NT2C wrote:
Thu Dec 27, 2018 5:50 am
It will be interesting to watch this and see what the guys more qualified than I have to say about it. I'm looking forward to the learning experience. :D
Same here.

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Re: Transmitting Power Over Distance

Post by Stercutus » Thu Dec 27, 2018 9:50 am

You definitely want to run the highest voltage that you can. When I wired up my shop and barn I ran 240 off the main and was able to keep the cable down to a reasonable size. Still 150' of 4GA cable is not cheap.

The shop had a cable run to it previously through underground conduit but tweakers had stolen it when it was on the market. Having the underground conduit already installed saved me some dollars and headaches.

You will want to check out this website if you have not already.

https://www.powerstream.com/Wire_Size.htm
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Re: Transmitting Power Over Distance

Post by Halfapint » Thu Dec 27, 2018 3:40 pm

I should say that this is a project that may never happen. The end of the property is a 200-250' drop. It's quite windy at the end so that's where this all came form. If I get these wind stations set up and the wind is just there for a couple hours a day it will not be worth it. My hope is that I can get 4 vertical axis wind turbines cranking out around 48v to charge the battery bank near the wind turbines. Step up the voltage to maybe 1500 or something volts to transmit up the 700' where the sub station will be that will drop it down to 240, and then run the last 30 or so feet to the house.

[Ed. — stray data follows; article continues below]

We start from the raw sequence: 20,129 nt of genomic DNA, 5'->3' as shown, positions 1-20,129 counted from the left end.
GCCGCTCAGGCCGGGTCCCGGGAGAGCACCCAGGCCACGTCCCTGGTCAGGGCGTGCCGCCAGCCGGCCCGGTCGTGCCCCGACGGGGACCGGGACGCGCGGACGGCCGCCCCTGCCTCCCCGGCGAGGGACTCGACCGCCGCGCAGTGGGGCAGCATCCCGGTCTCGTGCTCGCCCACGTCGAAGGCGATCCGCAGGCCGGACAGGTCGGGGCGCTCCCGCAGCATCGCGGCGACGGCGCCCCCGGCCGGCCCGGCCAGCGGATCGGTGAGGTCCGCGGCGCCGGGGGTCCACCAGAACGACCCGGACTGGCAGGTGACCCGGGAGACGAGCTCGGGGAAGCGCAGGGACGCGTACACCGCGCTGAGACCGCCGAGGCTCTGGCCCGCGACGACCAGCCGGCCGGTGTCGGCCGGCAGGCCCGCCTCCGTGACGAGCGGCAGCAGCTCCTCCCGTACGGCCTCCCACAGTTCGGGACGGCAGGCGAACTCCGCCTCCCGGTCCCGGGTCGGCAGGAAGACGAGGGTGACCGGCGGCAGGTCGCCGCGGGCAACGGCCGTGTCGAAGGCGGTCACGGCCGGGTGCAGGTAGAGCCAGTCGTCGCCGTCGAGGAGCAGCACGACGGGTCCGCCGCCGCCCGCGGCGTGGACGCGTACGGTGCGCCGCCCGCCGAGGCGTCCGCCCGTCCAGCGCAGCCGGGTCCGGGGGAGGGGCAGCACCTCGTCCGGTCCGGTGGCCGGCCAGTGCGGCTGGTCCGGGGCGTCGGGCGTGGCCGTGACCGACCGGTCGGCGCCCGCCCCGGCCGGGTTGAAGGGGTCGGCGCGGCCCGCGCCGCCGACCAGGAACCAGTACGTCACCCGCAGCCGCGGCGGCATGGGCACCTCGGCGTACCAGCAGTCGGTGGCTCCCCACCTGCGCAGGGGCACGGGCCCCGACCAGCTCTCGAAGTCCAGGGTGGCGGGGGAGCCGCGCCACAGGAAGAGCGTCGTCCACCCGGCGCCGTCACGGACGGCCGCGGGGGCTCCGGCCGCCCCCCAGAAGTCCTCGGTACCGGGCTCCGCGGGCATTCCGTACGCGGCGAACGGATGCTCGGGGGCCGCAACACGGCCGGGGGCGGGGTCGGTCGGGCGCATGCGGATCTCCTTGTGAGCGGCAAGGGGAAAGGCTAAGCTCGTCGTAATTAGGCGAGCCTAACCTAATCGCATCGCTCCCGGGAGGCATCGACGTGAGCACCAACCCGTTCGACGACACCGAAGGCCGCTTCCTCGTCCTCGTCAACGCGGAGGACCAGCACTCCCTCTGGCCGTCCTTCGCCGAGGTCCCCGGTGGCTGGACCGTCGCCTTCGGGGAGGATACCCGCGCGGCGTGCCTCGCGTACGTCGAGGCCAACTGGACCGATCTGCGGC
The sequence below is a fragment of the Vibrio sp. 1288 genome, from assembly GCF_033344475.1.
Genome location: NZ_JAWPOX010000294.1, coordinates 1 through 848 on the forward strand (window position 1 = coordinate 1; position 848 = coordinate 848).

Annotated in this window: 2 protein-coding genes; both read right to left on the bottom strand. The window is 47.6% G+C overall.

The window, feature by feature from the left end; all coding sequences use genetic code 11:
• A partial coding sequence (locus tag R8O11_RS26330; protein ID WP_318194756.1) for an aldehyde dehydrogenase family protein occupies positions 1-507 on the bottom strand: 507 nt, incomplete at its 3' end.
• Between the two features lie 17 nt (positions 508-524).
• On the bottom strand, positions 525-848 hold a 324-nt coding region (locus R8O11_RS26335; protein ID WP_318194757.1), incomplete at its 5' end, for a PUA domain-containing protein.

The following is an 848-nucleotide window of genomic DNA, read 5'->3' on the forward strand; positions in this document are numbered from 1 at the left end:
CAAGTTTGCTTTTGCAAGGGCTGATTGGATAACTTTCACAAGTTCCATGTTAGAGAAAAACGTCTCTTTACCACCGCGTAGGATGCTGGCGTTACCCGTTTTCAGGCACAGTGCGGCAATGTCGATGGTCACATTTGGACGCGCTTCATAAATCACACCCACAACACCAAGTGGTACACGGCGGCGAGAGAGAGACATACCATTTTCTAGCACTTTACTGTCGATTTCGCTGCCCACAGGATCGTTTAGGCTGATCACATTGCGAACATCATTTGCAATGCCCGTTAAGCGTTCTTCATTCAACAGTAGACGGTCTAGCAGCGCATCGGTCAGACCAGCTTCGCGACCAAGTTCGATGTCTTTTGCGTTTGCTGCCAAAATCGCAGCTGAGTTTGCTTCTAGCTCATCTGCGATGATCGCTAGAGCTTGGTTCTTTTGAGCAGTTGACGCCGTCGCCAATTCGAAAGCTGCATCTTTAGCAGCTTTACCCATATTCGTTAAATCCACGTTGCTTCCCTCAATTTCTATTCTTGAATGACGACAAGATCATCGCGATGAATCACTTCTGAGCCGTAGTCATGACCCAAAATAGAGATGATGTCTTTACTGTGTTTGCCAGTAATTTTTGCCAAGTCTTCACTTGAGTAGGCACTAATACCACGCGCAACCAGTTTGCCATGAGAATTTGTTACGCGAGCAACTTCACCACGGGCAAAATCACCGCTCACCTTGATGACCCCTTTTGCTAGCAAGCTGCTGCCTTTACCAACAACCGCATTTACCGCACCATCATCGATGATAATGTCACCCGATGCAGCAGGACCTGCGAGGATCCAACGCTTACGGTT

Voltage and everything is kind of dependent on what set up I'm able to build. Batteries are expensive, cabling is expensive, and the equipment to do all the stuff is expensive. I budgeted roughly 5k for JUST the equipment and a modest battery set up. The wind turbines are another story as I actually have built small ones for friends using electric motors they had laying around. I don't know if I want to DIY this part but I do have access to some very large motors that I could get for a nominal fee. However the bigger the motor, the more wind, and bigger blades I'll need to do it.